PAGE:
Something a little different with this next report – some photos from a location that I actually had permission to photograph!
My visit to RAF Coltishall was organised by an explorer friend who works for a local photography company. As a result, whilst the visit was technically open to the public, our Norfolk-based gang of explorers snapped up pretty much all of the available tickets so it ended up being very much an urbexers group outing!
(abridged and amended from the original text by the Spirit of Coltishall website, and this article – all rights acknowledged)
Construction of RAF Coltishall (then known as Scottow Aerodrome) began in February 1939. Initially built as a bomber base, the airfield was completed and entered service in May 1940 as a fighter base, named after the local village of Coltishall.
During the Second World War, Coltishall operated the Hawker Hurricane, and a notable Coltishall fighter pilot was Douglas Bader. It later became home to night fighters. At the same time the Royal Navy Fleet Air Arm operated aircraft from RAF Coltishall over the North Sea. At the end of the war, Coltishall was briefly given over to Polish squadrons until they returned home.
In the 1950s RAF Coltishall was a designated a ‘V-Bomber dispersal base’ which the bombers of the V-force aircraft, the Avro Vulcan, Handley Page Victor and Vickers Valiant could use in the event of their home base being damaged by enemy action.
Post-war, the station was home to a variety of units and aircraft including de Havilland Mosquitos, Gloster Javelins, English Electric Lightnings. The last Lightnings left Coltishall in 1974, and were replaced by the Anglo-French SEPECAT Jaguar. The first Jaguar squadron, No. 54 Squadron RAF, arrived at Coltishall on 8 August 1974.
Some of the station’s pink painted Jaguars participated in the 1991 Gulf War Operations GRANBY and Warden, without sustaining a single loss of man or machine in combat. Subsequent operations included over the Balkans (Operation Deny Flight)) and then later Iraq once more. Coltishall was also home to the yellow Search And Rescue (SAR) helicopters of 202 Squadron, conducting air-sea rescue operations (Sea King) and latterly 22 Squadron (Wessex), before moving to RAF Wattisham, in Suffolk where they still remain.
Coltishall eventually became the last surviving operational RAF airbase involved in the Battle of Britain, and a visible remnant in the form of a Second World War revetment still stands on the North-West taxiway. With the anticipated arrival of the Eurofighter Typhoon in the RAF, the gradual retirement of the Jaguar force began. Coltishall was not chosen as a future Typhoon base for a number of reasons, and so, with no future RAF role for Coltishall, the station was earmarked for closure. Disbanding of the Jaguar squadrons began in March 2005, and the final squadrons departed in April 2006.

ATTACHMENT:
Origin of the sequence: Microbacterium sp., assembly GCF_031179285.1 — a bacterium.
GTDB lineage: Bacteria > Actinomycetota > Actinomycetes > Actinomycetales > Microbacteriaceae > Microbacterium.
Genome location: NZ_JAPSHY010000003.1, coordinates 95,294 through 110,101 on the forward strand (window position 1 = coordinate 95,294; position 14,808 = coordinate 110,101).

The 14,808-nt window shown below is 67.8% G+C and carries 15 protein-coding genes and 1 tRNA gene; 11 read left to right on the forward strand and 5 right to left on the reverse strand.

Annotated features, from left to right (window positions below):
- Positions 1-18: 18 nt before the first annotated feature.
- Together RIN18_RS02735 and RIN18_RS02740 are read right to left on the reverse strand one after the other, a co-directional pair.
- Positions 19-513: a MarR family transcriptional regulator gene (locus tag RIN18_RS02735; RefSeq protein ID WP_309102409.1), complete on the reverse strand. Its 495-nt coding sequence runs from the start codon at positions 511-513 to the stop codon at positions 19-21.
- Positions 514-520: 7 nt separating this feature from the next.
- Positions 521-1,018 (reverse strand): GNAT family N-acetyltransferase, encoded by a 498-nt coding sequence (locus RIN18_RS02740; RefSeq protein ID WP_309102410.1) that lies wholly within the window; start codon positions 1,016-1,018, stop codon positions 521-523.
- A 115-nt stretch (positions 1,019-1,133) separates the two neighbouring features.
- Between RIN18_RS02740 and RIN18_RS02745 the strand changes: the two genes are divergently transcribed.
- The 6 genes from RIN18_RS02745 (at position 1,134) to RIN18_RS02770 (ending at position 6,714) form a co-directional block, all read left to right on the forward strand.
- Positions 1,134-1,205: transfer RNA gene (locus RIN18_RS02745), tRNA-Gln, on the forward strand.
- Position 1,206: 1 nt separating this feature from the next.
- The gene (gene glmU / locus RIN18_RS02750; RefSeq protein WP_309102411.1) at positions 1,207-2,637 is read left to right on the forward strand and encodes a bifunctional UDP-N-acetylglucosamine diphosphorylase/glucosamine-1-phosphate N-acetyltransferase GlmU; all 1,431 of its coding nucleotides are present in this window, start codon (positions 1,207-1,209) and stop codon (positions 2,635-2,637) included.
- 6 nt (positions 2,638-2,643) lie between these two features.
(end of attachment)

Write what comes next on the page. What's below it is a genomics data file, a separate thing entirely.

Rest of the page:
Some limited flying from light aircraft including those of the Coltishall Flying Club continued after the end of RAF flying operations until October 2006. While 1 April 2006 saw the disbandment parade for the station, it did not actually disband and finally close until 30 November 2006, when the closing ceremony included a flypast by four RAF Jaguars and a solitary Hawker Hurricane from Imperial War Museum Duxford. Associated facilities such as the Douglas Bader Primary School were also closed.
On 30 November 2006 RAF Coltishall was officially handed over to Defence Estates (the MoD agency responsible for all UK Military sites). During 2007 the Home Office began exploring alternative uses for the site. Eventually part of the site which housed the former airmen’s H-blocks, junior mess, and social club were redeveloped during 2009 into HMP Bure, a category C prison.
In 2013 the remainder of the site was purchased for £4m by Norfolk County Council, which has pledged to develop the site into ‘Scottow Enterprise Park’, creating jobs and generating income for the Council. Plans include the addition of a huge solar farm, and by November 2014 Council officers said that 66% of the available floor space at the former base was either rented out or under offer.
This was a fun couple of hours, exploring the various buildings which were open to us, and ended off in the control tower….
As always, click on a photo to VIEW LARGE
We started off in some of the officers’ and administration buildings…
…on to the Frame Room and the old telephone/communications exchange…
…we then explored one of the old command bunkers, but sadly most items of interest had long since been stripped out…
…then on to the swimming pool…
…the old gymnasium / sports hall…
…medical centre – again very stripped out…
…I then found the “Expedition Store”, and couldn’t resist taking a quick selfie…
We then finished off the tour at the Control Tower – again there wasn’t much left of interest…
…except for this rather nice circular window/peeling paint combo.
Thanks for flying in.